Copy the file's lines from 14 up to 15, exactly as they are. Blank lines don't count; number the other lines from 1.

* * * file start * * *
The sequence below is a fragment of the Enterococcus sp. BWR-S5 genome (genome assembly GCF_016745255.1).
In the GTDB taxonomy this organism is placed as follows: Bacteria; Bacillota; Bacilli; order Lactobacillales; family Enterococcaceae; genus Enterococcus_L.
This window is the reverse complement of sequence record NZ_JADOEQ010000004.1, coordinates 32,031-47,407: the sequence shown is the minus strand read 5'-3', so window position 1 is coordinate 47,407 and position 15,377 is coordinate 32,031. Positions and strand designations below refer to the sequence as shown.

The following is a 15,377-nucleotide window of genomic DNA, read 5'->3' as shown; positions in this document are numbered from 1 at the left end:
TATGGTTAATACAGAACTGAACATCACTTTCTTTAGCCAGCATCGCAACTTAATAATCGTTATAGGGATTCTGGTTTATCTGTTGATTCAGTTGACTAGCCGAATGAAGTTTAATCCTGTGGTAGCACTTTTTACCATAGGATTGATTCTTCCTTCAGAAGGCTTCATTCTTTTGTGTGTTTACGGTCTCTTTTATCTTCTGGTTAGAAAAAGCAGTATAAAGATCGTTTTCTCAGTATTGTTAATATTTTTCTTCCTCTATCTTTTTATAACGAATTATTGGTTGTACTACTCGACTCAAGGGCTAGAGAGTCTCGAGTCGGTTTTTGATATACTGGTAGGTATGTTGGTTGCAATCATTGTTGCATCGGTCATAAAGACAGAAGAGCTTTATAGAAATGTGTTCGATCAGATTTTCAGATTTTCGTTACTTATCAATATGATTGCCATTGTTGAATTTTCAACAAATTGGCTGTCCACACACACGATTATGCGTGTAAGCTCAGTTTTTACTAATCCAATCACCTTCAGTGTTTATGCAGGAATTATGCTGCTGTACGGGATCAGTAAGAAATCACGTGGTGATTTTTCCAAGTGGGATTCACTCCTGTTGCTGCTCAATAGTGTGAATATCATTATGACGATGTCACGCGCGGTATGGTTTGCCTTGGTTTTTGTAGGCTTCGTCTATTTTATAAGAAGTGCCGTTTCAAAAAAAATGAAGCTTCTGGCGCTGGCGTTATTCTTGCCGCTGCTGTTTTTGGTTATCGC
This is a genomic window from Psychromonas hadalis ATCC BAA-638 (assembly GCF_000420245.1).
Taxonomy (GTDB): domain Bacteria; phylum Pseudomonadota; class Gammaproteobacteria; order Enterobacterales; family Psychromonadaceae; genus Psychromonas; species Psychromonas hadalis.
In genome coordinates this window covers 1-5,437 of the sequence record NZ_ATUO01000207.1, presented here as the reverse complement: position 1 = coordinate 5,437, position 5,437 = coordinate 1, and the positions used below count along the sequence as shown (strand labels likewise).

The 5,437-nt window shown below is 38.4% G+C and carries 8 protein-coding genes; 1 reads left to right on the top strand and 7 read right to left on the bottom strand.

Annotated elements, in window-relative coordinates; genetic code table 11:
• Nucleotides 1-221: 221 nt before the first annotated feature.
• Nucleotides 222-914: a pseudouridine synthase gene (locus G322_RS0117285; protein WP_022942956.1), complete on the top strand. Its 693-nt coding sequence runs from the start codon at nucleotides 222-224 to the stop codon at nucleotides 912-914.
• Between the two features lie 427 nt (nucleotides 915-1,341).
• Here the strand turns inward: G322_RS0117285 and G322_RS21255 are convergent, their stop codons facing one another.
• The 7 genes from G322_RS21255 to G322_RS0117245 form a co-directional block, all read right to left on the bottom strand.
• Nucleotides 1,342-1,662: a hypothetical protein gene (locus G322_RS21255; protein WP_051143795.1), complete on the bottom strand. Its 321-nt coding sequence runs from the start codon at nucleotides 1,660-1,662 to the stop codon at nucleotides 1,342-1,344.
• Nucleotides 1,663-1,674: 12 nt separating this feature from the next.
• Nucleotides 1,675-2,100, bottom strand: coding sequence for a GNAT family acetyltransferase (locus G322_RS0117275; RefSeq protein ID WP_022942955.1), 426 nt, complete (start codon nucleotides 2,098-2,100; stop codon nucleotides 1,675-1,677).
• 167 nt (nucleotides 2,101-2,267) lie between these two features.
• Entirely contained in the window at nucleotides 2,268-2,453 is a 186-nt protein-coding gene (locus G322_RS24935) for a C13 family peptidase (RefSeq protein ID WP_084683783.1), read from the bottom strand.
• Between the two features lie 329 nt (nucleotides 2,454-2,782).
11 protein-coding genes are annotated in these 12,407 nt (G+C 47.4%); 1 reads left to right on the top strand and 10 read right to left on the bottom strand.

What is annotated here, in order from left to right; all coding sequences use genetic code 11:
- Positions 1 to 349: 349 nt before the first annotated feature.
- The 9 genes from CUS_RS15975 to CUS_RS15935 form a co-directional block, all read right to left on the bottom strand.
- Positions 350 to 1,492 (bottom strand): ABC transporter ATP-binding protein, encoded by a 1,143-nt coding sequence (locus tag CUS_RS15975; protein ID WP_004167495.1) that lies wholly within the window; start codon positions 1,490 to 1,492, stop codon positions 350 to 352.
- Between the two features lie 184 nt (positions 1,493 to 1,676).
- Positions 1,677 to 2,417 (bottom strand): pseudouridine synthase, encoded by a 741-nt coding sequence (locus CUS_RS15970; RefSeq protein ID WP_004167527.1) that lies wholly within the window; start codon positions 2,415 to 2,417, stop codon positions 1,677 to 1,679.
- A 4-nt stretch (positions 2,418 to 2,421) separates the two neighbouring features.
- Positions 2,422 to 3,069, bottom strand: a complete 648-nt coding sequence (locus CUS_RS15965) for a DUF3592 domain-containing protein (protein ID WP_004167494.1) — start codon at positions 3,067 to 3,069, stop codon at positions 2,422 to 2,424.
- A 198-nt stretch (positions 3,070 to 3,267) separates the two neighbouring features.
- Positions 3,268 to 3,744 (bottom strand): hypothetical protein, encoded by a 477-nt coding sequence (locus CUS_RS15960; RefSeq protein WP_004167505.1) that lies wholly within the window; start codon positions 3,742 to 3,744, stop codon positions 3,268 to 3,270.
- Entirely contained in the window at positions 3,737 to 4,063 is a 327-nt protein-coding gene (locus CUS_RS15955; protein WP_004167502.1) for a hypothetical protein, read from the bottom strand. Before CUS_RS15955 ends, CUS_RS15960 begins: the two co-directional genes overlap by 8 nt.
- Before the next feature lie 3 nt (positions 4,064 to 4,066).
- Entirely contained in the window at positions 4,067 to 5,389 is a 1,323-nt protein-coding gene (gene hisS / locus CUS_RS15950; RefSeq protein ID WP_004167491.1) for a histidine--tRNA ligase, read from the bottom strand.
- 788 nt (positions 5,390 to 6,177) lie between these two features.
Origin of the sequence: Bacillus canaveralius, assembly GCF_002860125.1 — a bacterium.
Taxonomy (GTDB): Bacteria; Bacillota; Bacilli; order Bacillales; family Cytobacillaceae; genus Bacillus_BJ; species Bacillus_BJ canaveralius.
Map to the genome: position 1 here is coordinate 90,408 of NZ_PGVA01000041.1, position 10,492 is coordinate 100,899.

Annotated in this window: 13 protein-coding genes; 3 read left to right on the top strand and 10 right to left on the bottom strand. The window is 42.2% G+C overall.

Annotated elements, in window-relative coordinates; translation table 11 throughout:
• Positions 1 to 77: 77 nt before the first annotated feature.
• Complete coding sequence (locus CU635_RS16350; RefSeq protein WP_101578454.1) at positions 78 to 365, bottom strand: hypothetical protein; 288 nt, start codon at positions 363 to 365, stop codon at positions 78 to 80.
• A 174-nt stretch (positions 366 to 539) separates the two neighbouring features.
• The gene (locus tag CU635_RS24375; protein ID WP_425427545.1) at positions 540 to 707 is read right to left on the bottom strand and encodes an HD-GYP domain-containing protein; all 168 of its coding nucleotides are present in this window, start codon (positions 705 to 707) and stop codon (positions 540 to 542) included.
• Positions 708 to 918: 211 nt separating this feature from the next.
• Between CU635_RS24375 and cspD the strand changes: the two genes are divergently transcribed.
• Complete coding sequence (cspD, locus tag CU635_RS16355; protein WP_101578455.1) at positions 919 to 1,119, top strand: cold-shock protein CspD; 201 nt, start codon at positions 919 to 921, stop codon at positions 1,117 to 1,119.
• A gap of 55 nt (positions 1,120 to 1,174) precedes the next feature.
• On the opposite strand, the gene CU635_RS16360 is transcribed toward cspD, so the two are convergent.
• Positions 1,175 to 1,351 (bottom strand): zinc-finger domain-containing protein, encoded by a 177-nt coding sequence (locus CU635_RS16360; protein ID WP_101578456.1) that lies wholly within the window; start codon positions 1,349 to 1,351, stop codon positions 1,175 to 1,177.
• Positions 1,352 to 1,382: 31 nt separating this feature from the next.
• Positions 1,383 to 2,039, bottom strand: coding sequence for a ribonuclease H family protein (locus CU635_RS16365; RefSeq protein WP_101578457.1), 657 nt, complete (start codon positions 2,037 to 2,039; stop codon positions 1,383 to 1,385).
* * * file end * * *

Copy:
• Here the strand turns inward: G322_RS0117285 and G322_RS21255 are convergent, their stop codons facing one another.
• The 7 genes from G322_RS21255 to G322_RS0117245 form a co-directional block, all read right to left on the bottom strand.